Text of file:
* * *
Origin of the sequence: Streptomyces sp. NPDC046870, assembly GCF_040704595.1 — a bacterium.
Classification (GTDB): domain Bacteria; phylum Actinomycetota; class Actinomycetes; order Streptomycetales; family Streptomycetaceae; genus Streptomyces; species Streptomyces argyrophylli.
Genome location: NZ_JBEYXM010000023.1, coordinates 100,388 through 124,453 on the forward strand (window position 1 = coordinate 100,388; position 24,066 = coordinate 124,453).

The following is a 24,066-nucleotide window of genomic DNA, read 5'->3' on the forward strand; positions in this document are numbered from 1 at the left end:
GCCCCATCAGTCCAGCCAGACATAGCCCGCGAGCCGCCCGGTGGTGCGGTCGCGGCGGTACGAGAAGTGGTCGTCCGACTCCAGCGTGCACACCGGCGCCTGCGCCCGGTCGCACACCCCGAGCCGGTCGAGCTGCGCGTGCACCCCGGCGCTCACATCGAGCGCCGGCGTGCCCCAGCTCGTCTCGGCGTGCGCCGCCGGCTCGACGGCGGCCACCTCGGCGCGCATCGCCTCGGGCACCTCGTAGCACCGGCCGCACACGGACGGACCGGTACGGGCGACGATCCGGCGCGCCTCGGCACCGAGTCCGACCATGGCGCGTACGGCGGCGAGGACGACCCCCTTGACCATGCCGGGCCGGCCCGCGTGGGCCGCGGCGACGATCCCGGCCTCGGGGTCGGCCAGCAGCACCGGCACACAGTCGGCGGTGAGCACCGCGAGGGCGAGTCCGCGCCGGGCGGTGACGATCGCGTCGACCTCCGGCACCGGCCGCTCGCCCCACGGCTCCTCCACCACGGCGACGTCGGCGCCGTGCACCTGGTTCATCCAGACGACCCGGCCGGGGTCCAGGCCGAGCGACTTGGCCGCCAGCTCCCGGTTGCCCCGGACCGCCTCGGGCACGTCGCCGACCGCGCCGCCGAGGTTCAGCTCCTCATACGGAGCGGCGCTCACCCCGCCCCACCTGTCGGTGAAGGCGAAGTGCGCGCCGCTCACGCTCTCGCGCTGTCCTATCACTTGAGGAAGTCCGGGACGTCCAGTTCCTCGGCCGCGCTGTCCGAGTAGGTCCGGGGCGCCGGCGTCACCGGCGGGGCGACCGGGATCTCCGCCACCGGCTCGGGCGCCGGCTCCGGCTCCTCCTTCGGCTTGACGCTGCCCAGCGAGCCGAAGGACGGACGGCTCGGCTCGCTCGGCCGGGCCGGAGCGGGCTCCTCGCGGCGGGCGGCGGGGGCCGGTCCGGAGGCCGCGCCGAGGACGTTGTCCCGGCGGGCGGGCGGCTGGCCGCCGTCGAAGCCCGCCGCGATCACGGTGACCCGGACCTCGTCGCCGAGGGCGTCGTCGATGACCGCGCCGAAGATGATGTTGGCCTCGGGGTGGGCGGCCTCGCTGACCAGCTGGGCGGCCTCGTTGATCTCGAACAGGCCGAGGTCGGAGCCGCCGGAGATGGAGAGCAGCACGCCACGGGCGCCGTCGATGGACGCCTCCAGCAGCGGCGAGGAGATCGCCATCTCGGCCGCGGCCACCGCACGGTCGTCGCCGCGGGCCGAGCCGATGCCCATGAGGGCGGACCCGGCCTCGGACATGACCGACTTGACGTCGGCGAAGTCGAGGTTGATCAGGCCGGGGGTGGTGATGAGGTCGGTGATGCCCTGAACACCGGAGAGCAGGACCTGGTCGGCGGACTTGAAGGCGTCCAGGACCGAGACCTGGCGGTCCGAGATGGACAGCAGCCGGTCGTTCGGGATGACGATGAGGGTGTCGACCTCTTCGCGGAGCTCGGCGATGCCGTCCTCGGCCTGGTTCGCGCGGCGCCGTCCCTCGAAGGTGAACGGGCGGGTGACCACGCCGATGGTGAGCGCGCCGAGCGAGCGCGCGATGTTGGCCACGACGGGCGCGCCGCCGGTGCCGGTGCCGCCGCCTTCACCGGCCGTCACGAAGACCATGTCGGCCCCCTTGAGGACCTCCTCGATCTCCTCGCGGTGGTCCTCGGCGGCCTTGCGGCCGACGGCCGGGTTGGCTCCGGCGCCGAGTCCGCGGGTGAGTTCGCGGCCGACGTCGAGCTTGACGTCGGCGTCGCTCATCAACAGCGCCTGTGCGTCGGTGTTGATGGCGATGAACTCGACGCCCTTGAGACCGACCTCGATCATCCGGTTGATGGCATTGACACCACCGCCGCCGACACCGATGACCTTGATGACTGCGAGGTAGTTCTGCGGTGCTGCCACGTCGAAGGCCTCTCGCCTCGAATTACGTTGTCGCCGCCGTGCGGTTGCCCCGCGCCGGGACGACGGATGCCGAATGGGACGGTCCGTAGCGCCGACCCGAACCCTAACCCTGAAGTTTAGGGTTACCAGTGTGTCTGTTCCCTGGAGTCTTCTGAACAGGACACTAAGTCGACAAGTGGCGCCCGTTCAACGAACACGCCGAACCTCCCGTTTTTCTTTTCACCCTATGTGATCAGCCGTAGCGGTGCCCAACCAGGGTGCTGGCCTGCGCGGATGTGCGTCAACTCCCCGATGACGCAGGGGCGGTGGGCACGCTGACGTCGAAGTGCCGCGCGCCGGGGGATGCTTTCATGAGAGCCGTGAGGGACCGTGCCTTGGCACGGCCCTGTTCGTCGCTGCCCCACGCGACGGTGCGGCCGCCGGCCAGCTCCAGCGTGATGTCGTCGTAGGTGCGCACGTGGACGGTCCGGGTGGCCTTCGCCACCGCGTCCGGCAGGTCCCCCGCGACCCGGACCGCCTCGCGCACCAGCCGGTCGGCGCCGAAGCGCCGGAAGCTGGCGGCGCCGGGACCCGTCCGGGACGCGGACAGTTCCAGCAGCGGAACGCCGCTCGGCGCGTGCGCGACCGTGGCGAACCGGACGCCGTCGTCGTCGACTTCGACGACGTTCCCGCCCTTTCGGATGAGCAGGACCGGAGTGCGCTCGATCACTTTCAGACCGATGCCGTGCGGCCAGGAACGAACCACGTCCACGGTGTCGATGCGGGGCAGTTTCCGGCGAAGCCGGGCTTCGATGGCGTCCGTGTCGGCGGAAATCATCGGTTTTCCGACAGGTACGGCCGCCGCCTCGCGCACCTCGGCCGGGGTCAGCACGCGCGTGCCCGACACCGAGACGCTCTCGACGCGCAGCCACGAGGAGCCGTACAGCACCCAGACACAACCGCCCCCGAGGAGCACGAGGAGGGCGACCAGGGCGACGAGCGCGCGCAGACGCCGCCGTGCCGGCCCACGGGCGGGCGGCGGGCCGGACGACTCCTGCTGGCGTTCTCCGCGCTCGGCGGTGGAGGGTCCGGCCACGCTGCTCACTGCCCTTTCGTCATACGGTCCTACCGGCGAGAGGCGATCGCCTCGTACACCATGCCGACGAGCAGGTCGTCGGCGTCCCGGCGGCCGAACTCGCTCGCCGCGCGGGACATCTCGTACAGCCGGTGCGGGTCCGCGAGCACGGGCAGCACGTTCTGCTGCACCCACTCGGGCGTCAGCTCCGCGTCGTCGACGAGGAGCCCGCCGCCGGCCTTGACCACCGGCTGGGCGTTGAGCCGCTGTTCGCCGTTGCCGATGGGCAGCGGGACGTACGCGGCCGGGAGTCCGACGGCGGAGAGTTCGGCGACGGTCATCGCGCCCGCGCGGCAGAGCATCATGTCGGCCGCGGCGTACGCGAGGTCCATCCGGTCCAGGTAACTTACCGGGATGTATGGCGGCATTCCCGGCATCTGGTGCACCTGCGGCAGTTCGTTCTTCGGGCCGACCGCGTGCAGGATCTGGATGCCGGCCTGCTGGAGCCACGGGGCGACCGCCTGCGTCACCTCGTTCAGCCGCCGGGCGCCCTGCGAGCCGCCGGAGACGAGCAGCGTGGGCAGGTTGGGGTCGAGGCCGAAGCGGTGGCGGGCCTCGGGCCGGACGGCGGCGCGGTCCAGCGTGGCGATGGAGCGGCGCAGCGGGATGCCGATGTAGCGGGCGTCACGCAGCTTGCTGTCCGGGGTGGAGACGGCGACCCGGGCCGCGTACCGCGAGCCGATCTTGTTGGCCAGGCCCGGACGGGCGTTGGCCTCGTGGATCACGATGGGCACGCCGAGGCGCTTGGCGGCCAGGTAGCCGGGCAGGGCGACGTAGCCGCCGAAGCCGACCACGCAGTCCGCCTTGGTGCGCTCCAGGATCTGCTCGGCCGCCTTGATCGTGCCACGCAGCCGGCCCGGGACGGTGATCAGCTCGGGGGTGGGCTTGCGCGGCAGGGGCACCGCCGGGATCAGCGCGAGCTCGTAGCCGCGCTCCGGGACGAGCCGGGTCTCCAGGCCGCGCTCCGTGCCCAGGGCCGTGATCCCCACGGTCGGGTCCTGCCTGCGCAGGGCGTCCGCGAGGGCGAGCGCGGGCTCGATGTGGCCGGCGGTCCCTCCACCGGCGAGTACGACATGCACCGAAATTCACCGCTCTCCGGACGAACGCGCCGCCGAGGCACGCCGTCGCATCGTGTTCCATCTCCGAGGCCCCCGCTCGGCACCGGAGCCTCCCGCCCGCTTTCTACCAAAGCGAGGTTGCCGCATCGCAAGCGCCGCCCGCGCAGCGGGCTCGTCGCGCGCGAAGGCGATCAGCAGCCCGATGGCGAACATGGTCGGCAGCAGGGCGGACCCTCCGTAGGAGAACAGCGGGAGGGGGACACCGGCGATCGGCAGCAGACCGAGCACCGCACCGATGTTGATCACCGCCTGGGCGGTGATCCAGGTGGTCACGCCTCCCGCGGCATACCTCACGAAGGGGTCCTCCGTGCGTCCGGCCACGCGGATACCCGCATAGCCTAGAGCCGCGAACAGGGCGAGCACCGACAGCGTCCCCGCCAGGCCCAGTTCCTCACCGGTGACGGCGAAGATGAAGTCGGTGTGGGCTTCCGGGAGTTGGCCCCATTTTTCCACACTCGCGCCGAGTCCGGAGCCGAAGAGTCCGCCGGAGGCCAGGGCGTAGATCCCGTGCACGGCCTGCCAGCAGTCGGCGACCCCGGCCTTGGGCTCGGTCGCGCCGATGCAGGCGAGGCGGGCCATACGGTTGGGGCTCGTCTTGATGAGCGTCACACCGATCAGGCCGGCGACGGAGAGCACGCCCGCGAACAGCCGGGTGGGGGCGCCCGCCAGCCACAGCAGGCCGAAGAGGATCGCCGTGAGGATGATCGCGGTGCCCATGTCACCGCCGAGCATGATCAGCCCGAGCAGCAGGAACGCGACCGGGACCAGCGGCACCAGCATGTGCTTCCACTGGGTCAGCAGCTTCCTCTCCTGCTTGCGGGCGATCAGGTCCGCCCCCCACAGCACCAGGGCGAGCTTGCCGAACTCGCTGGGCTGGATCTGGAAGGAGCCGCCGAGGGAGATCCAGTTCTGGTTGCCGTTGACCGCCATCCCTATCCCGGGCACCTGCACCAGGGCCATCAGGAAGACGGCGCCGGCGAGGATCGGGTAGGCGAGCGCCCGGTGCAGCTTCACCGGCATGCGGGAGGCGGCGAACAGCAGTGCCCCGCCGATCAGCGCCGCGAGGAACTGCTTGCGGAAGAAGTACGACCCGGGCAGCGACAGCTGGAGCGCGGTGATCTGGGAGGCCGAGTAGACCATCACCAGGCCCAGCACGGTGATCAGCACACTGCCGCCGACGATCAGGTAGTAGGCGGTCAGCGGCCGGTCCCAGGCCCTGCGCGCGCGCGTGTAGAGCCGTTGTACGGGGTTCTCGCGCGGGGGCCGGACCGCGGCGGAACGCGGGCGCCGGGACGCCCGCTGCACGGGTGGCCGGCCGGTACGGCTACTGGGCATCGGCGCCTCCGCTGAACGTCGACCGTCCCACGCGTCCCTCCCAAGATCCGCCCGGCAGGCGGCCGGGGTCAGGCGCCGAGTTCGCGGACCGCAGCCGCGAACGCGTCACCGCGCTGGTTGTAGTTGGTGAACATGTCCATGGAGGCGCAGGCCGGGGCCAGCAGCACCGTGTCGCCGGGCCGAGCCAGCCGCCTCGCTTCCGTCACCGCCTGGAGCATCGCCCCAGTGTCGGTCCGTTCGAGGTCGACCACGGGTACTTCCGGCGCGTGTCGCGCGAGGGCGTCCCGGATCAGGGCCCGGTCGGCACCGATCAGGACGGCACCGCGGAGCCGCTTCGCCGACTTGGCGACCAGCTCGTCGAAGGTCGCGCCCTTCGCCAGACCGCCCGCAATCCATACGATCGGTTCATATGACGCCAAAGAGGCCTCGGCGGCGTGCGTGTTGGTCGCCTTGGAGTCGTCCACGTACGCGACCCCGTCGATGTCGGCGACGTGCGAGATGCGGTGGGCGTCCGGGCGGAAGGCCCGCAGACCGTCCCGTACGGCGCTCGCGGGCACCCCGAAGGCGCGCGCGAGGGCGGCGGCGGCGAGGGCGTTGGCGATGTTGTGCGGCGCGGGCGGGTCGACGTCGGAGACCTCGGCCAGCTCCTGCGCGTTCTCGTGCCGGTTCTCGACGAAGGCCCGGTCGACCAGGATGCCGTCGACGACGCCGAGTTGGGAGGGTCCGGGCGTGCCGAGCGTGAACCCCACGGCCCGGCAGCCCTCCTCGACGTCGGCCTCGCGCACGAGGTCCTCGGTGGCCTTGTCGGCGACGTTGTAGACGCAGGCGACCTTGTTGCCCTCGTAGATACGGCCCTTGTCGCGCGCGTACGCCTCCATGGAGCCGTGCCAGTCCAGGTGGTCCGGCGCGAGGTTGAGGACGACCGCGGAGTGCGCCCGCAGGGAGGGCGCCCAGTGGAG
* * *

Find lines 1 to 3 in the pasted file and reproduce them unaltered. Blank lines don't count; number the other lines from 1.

Origin of the sequence: Streptomyces sp. NPDC046870, assembly GCF_040704595.1 — a bacterium.
Classification (GTDB): domain Bacteria; phylum Actinomycetota; class Actinomycetes; order Streptomycetales; family Streptomycetaceae; genus Streptomyces; species Streptomyces argyrophylli.
Genome location: NZ_JBEYXM010000023.1, coordinates 100,388 through 124,453 on the forward strand (window position 1 = coordinate 100,388; position 24,066 = coordinate 124,453).